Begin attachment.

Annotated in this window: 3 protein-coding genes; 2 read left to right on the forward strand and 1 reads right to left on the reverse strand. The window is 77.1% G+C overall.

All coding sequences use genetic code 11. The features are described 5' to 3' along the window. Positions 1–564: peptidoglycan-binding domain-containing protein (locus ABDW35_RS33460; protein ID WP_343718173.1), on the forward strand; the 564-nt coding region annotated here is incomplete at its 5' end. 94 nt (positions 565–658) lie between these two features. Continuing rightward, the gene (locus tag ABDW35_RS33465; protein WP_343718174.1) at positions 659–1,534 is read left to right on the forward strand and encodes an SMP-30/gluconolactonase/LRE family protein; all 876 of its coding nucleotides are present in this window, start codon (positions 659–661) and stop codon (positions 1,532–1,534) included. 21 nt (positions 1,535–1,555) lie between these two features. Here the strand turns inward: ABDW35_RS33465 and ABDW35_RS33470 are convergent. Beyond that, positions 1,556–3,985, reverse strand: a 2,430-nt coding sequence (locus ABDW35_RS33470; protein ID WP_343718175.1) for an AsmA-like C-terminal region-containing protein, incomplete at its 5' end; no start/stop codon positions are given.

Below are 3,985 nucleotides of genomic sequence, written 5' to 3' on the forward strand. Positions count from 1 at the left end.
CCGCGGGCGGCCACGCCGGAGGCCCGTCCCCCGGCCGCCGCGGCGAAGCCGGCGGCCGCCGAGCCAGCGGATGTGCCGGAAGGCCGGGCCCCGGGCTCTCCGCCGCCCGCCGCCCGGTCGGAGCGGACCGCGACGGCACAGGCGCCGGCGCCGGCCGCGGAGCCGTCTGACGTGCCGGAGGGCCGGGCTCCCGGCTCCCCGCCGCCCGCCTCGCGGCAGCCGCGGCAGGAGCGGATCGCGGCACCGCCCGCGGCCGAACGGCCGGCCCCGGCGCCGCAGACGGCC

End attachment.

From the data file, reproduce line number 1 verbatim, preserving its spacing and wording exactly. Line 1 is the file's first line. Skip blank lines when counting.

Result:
Annotated in this window: 3 protein-coding genes; 2 read left to right on the forward strand and 1 reads right to left on the reverse strand. The window is 77.1% G+C overall.